Wednesday, June 01, 2011

Interfaith Dialogue

Recently it seems God has been "pushing" me into more intentional engagement with two areas of theology I had, in recent years, neglected. The first, political theology, I had never thought through quite in the way recent scholars have been engaging it, and so most recently Jeffrey Stout's work in democracy and tradition, as so Michael Kirwan's little book Political Theology: An Introduction has captivated my attention this Memorial Day weekend.

But then, at about the same time, a few streams came together to form a river. First, the Dalai Lama visited Fayetteville, initiating some reflection on our interfaith engagement with Buddhists and religious leaders from the east. Second, I'm preparing a class this fall that contains a component on comparative religions. Third, our presiding bishop, Mark Hanson, wrote leaders in the ELCA encouraging them to initiate plans for interfaith conversation on or around September 11th, 2011. Finally, Miroslav Volf, a theologian whose work I deeply respect, published Allah: A Christian Response, in which he offers reflection on Islam from a Christian perspective.

Perhaps what is most winsome about this book is that he doesn't attempt to present Islam objectively, but instead cajoles readers into engaging Islam from their perspective as Christians. He encourages Muslims to write similar books from their own perspective.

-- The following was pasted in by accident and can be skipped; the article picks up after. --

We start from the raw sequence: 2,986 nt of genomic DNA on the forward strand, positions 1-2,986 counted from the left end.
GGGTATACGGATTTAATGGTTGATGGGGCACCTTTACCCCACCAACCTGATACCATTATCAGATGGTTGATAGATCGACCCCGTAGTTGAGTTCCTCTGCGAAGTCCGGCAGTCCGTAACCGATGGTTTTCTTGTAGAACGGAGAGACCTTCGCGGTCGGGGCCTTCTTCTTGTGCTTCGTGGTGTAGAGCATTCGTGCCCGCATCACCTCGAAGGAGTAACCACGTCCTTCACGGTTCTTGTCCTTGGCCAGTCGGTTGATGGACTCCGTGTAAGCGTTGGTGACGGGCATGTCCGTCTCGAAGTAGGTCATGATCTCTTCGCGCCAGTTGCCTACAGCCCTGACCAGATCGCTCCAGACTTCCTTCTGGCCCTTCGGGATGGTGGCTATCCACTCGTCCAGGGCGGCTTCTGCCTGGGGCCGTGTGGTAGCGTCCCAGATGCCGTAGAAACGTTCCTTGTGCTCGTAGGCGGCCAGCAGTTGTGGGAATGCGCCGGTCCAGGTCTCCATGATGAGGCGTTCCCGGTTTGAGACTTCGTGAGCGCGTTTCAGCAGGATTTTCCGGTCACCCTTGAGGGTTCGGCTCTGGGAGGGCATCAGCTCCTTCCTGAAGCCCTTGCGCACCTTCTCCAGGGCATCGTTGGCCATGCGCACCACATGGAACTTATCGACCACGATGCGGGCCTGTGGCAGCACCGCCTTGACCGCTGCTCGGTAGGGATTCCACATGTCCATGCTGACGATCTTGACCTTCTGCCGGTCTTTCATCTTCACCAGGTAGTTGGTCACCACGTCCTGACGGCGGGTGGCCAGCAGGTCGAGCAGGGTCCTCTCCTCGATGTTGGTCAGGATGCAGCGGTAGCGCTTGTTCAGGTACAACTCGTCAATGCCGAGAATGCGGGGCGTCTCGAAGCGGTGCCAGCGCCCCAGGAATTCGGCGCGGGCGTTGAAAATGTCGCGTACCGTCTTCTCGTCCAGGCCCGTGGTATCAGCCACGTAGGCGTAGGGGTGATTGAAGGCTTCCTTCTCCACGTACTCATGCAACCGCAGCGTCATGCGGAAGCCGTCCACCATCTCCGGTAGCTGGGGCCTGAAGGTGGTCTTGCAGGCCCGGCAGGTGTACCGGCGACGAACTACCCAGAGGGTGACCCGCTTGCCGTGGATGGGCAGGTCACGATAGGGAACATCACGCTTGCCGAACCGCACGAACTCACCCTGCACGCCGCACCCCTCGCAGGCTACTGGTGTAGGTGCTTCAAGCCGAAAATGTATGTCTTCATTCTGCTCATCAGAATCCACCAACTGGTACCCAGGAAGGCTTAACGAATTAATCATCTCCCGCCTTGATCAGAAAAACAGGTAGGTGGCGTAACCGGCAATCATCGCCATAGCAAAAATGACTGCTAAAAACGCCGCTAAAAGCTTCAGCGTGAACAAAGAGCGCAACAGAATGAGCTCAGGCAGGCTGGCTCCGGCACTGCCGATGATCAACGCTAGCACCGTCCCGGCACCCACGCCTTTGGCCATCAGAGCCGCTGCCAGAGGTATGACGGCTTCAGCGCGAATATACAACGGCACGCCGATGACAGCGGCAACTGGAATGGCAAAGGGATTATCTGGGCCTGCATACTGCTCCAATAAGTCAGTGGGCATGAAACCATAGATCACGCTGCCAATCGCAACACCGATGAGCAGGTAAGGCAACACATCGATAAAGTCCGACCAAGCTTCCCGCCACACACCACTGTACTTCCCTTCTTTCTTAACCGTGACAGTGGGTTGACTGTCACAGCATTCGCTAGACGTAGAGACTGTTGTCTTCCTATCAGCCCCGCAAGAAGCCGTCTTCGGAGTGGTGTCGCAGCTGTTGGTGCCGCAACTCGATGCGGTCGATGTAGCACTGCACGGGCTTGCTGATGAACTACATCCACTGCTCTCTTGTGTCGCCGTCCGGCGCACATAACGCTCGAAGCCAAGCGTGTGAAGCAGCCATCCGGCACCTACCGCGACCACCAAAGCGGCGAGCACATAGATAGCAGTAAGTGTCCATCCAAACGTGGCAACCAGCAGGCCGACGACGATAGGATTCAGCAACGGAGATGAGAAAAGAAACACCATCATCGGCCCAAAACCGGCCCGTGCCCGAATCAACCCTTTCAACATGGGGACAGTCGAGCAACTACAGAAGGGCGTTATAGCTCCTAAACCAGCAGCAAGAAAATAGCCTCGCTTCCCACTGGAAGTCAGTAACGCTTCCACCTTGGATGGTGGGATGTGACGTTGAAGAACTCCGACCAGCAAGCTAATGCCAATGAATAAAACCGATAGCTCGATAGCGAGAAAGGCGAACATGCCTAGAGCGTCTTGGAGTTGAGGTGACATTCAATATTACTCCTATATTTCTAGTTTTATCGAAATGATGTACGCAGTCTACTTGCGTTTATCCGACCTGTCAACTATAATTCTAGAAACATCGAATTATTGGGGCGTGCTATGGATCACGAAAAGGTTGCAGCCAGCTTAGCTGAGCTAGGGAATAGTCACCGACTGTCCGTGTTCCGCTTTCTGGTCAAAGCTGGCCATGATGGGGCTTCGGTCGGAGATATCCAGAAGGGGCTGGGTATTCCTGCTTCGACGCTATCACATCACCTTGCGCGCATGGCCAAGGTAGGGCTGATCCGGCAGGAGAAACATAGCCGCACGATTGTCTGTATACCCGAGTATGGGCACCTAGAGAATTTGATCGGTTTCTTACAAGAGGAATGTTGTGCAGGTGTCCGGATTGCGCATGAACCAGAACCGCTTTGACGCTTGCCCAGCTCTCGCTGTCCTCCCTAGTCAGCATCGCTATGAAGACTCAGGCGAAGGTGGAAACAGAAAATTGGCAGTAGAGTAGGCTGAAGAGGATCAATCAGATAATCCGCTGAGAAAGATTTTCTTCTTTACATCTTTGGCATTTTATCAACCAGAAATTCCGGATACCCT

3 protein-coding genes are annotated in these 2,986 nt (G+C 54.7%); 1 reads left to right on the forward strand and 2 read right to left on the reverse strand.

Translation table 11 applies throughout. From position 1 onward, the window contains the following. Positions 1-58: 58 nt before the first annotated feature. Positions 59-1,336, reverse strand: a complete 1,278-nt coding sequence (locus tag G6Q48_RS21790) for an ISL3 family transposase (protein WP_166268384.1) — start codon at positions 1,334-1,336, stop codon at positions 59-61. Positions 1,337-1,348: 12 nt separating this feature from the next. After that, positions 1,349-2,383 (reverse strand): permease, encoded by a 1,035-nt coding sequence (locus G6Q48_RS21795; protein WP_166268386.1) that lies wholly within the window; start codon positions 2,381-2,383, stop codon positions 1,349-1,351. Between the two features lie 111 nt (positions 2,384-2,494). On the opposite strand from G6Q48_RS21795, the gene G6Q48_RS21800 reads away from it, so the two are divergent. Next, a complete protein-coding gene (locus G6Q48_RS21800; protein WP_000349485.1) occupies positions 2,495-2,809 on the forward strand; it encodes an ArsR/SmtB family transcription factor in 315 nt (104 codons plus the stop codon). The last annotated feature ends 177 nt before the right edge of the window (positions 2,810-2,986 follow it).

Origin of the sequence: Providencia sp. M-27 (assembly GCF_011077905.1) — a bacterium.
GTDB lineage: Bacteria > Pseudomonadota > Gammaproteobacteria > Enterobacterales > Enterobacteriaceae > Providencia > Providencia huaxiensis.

My plan is to spend some time with this book this summer and prepare to make use of it on or around the September 11th anniversary. In the meantime, I'll also simply continue to be in intentional and caring conversation with those of other faiths. Anyone else currently reading Volf's book?


  1. Any chance you'd like to do a skype conversation with a class of mine in the fall? We're working on "learning in the presence of other faiths" on Thursday afternoons, and it would be a huge boost for them to hear from an active pastoral leader...

  2. Absolutely! I'm game. Just send me more details!

  3. I have a real passion for this area. I am fascinated by interfaith discussions. A few years ago I got to see an amazing exhibit called "Sacred" at the British Museum, which was all about the various ways early Islam, Christianity, and Judaism interacted with each other. It included illuminated texts and various clergy of each faith's commentary on the texts of the others. That same trip I also had a chance to see the Cathedral of Seville in southern Spain, which was built over the top of what was originally a mosque. The features of the mosque were still quite apparent. All of these things were visually stunning reminders that we are all far more intertwined culturally, philosophically, theologically, politically, and historically than we realize in our modern-day zeal to see ourselves as "separate" from each other.